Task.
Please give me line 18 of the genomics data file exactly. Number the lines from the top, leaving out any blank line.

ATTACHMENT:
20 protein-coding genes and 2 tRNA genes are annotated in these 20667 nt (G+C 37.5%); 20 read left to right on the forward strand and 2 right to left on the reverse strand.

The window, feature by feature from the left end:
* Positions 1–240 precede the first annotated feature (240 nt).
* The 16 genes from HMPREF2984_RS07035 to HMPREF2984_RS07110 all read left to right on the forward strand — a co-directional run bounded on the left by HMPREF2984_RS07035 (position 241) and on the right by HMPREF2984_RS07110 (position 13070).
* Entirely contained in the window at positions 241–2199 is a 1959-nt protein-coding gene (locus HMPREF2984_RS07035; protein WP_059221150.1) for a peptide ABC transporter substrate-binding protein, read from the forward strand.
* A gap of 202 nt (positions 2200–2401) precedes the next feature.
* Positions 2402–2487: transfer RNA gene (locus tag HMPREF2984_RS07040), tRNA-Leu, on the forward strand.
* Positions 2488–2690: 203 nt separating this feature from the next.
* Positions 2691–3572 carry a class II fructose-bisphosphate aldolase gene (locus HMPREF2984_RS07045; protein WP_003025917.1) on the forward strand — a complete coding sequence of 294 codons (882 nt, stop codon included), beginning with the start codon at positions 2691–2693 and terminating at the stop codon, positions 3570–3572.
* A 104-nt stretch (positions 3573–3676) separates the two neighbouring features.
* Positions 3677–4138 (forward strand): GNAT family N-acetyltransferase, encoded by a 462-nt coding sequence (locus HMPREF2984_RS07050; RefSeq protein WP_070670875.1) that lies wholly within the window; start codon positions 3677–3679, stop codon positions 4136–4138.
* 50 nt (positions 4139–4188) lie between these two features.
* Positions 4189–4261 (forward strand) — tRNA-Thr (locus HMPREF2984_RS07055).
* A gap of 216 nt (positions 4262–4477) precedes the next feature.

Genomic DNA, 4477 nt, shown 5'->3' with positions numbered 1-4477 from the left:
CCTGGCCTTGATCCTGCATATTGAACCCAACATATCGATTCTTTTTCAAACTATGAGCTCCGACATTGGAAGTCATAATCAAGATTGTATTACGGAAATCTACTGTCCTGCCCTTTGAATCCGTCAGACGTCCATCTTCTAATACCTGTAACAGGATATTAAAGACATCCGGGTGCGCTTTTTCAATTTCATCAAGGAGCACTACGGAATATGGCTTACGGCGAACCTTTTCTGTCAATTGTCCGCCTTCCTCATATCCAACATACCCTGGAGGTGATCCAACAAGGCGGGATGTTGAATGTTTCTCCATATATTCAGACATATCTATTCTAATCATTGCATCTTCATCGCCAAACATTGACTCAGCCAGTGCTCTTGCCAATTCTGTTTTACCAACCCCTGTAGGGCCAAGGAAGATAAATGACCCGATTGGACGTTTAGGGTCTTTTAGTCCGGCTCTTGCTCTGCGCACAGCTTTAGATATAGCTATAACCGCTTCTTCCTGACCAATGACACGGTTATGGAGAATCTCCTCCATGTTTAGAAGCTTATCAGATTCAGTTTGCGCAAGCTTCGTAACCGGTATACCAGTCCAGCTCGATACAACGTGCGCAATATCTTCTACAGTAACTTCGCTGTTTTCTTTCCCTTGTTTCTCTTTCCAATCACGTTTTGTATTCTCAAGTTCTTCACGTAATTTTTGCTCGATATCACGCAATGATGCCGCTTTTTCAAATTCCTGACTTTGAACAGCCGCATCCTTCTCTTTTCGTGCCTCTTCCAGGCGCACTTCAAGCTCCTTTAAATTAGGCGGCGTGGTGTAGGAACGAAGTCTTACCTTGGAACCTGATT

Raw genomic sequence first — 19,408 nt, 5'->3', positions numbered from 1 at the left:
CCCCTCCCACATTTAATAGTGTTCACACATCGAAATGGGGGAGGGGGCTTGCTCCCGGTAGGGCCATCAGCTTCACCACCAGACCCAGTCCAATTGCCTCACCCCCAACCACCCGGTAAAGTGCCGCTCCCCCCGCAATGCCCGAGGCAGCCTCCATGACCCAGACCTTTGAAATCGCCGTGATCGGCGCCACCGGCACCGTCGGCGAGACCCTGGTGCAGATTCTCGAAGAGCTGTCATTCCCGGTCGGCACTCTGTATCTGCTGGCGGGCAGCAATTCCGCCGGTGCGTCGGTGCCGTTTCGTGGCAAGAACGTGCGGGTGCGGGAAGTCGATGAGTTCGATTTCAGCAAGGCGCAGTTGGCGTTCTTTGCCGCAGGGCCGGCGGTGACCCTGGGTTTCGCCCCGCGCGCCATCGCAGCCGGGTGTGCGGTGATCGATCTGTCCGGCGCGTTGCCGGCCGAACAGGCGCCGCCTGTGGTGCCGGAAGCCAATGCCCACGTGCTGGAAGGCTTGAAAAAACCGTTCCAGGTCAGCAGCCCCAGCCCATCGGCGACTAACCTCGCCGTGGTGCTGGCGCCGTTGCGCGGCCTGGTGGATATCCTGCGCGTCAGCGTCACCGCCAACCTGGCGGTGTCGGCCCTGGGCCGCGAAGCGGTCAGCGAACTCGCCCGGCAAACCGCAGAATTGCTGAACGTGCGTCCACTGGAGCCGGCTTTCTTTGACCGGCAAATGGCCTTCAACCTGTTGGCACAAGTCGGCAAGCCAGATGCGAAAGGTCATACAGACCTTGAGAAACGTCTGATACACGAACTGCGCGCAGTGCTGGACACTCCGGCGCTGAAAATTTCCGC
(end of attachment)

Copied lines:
CCCCTCCCACATTTAATAGTGTTCACACATCGAAATGGGGGAGGGGGCTTGCTCCCGGTAGGGCCATCAGCTTCACCACCAGACCCAGTCCAATTGCCTCACCCCCAACCACCCGGTAAAGTGCCGCTCCCCCCGCAATGCCCGAGGCAGCCTCCATGACCCAGACCTTTGAAATCGCCGTGATCGGCGCCACCGGCACCGTCGGCGAGACCCTGGTGCAGATTCTCGAAGAGCTGTCATTCCCGGTCGGCACTCTGTATCTGCTGGCGGGCAGCAATTCCGCCGGTGCGTCGGTGCCGTTTCGTGGCAAGAACGTGCGGGTGCGGGAAGTCGATGAGTTCGATTTCAGCAAGGCGCAGTTGGCGTTCTTTGCCGCAGGGCCGGCGGTGACCCTGGGTTTCGCCCCGCGCGCCATCGCAGCCGGGTGTGCGGTGATCGATCTGTCCGGCGCGTTGCCGGCCGAACAGGCGCCGCCTGTGGTGCCGGAAGCCAATGCCCACGTGCTGGAAGGCTTGAAAAAACCGTTCCAGGTCAGCAGCCCCAGCCCATCGGCGACTAACCTCGCCGTGGTGCTGGCGCCGTTGCGCGGCCTGGTGGATATCCTGCGCGTCAGCGTCACCGCCAACCTGGCGGTGTCGGCCCTGGGCCGCGAAGCGGTCAGCGAACTCGCCCGGCAAACCGCAGAATTGCTGAACGTGCGTCCACTGGAGCCGGCTTTCTTTGACCGGCAAATGGCCTTCAACCTGTTGGCACAAGTCGGCAAGCCAGATGCGAAAGGTCATACAGACCTTGAGAAACGTCTGATACACGAACTGCGCGCAGTGCTGGACACTCCGGCGCTGAAAATTTCCGC